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JanMun
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Slow starting with SSD

Pavilion G7 1390SD
Microsoft Windows 10 (64-bit)

After installing a SSD (Samsung 850 EVO 1 TB) the computer takes 2 minutes to boot.

After starting there are turning dots (Windows) for about 7 seconds.
After that there is a black/grey screen without any activity for about 1 minute 50 seconds.

After that there are the turning dots again for about 2 seconds and then appears the start-/loginscreen of Windows.

This all happens after a clean install of Windows 10.

Who knows de reason and how to fix that?

For information: The same happens before after migrating from a 500 GB HDD to a 500 GB SSD.

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Slow starting with SSD

@JanMun

 

Let me take a moment to thank you for posting on the HP Support Forums. 

 

I understand that you have an HP Pavilion g7-1390sd laptop.  I read that you have installed a new 500GB SSD and the laptop takes a long time to boot into Windows and then settle down after Windows loads. The issue persists with the old HDD and the new SSD. Fabulous analysis. Spectacular diagnosis of the issue before posting. Kudos to you for that.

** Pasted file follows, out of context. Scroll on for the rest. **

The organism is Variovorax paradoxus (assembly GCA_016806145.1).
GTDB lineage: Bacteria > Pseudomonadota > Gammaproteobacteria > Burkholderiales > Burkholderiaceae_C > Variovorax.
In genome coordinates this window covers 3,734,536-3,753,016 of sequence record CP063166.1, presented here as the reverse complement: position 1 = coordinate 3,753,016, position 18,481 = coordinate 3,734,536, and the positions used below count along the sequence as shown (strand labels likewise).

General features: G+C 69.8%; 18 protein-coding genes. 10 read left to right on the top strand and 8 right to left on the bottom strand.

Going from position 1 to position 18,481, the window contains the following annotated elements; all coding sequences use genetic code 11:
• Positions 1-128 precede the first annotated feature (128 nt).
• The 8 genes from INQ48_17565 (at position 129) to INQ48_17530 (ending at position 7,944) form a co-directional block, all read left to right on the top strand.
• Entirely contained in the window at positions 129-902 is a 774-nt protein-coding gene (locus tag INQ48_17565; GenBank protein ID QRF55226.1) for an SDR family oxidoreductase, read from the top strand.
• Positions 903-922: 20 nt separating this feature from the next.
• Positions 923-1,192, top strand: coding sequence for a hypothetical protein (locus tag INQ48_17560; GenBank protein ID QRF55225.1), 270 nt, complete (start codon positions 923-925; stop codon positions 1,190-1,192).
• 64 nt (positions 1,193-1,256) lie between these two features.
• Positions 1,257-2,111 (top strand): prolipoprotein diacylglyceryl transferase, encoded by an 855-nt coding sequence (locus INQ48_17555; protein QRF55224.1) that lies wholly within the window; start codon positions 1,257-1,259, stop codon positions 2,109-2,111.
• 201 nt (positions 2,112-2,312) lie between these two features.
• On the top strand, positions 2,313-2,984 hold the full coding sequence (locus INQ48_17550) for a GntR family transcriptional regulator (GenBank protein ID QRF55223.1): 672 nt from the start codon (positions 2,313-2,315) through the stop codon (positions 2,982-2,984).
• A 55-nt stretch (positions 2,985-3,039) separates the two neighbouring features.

To provide an accurate resolution, I need a few more details: 

  • After the laptop boots into Windows and settles down, then how if the performance especially while using programs and surfing the internet?

Meanwhile, I did some research and found that this laptop came with an older version of Windows, therefore there might be a dip in the performance while using Windows 10. Moreover, there are no drivers available on the HP website for this laptop that are Win10 compatible. 

 

HP does not recommend changing the operating system. 

 

However, I suggest you to run a test on the memory and the system board of the laptop by following the below steps. This is just to ensure that the hardware is fine:

  • Hold the power button for at least five seconds to turn off the computer.

  • Turn on the computer and immediately press the F2 key repeatedly, about once every second.

  • The HP PC Hardware Diagnostics (UEFI) main menu is displayed.

HP PC Hardware Diagnostic UEFI screen

  • Select component tests.

List of the Component tests

  • Please initiate a test on the memory and then the system board.

If the hardware tests pass, then please refer to this HP article to fix performance related issues in Windows 10. 

 

I sincerely hope this fixes the issue. Let me know how it goes. All the best! 🙂

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JanMun
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Slow starting with SSD

The situation is a slightly different from what you mention.

With the old HDD starting up was not so fast but I didn't get the black screen.